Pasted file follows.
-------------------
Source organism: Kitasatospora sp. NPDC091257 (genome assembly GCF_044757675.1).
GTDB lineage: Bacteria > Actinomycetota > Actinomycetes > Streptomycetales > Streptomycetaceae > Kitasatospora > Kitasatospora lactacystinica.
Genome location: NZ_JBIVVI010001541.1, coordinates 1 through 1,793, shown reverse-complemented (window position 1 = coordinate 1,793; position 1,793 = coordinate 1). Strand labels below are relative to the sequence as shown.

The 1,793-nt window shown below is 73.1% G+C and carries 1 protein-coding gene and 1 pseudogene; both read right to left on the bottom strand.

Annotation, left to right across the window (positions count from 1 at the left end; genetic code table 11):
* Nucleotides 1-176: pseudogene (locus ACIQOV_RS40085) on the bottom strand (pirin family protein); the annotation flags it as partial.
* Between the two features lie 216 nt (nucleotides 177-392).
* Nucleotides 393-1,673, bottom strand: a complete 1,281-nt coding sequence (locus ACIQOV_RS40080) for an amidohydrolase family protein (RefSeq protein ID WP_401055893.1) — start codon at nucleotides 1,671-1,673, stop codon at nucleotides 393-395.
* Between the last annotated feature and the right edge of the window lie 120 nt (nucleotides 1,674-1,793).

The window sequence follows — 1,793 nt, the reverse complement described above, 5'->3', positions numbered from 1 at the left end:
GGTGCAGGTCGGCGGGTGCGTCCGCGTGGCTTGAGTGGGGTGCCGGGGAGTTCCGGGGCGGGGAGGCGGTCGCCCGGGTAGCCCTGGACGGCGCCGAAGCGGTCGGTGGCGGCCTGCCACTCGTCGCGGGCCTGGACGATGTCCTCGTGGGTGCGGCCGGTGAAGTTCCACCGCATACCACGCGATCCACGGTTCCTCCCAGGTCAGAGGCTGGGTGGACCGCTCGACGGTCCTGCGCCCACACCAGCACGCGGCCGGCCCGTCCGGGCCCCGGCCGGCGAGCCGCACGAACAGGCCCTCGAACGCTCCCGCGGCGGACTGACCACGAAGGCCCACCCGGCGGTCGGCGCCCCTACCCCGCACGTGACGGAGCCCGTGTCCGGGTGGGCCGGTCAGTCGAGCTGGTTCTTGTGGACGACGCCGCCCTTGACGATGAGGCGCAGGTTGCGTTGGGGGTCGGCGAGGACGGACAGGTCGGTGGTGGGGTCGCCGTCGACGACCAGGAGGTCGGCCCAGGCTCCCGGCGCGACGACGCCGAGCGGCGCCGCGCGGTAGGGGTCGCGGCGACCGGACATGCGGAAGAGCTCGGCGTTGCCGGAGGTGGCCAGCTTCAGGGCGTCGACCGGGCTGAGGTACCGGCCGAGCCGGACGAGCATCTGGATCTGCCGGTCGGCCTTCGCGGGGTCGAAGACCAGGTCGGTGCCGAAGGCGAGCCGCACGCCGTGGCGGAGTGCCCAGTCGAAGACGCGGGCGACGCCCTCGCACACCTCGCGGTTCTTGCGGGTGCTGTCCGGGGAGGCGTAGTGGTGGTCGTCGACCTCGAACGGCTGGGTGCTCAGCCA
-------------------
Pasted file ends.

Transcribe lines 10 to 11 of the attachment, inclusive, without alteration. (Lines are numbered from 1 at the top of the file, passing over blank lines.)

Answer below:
The window sequence follows — 1,793 nt, the reverse complement described above, 5'->3', positions numbered from 1 at the left end:
GGTGCAGGTCGGCGGGTGCGTCCGCGTGGCTTGAGTGGGGTGCCGGGGAGTTCCGGGGCGGGGAGGCGGTCGCCCGGGTAGCCCTGGACGGCGCCGAAGCGGTCGGTGGCGGCCTGCCACTCGTCGCGGGCCTGGACGATGTCCTCGTGGGTGCGGCCGGTGAAGTTCCACCGCATACCACGCGATCCACGGTTCCTCCCAGGTCAGAGGCTGGGTGGACCGCTCGACGGTCCTGCGCCCACACCAGCACGCGGCCGGCCCGTCCGGGCCCCGGCCGGCGAGCCGCACGAACAGGCCCTCGAACGCTCCCGCGGCGGACTGACCACGAAGGCCCACCCGGCGGTCGGCGCCCCTACCCCGCACGTGACGGAGCCCGTGTCCGGGTGGGCCGGTCAGTCGAGCTGGTTCTTGTGGACGACGCCGCCCTTGACGATGAGGCGCAGGTTGCGTTGGGGGTCGGCGAGGACGGACAGGTCGGTGGTGGGGTCGCCGTCGACGACCAGGAGGTCGGCCCAGGCTCCCGGCGCGACGACGCCGAGCGGCGCCGCGCGGTAGGGGTCGCGGCGACCGGACATGCGGAAGAGCTCGGCGTTGCCGGAGGTGGCCAGCTTCAGGGCGTCGACCGGGCTGAGGTACCGGCCGAGCCGGACGAGCATCTGGATCTGCCGGTCGGCCTTCGCGGGGTCGAAGACCAGGTCGGTGCCGAAGGCGAGCCGCACGCCGTGGCGGAGTGCCCAGTCGAAGACGCGGGCGACGCCCTCGCACACCTCGCGGTTCTTGCGGGTGCTGTCCGGGGAGGCGTAGTGGTGGTCGTCGACCTCGAACGGCTGGGTGCTCAGCCA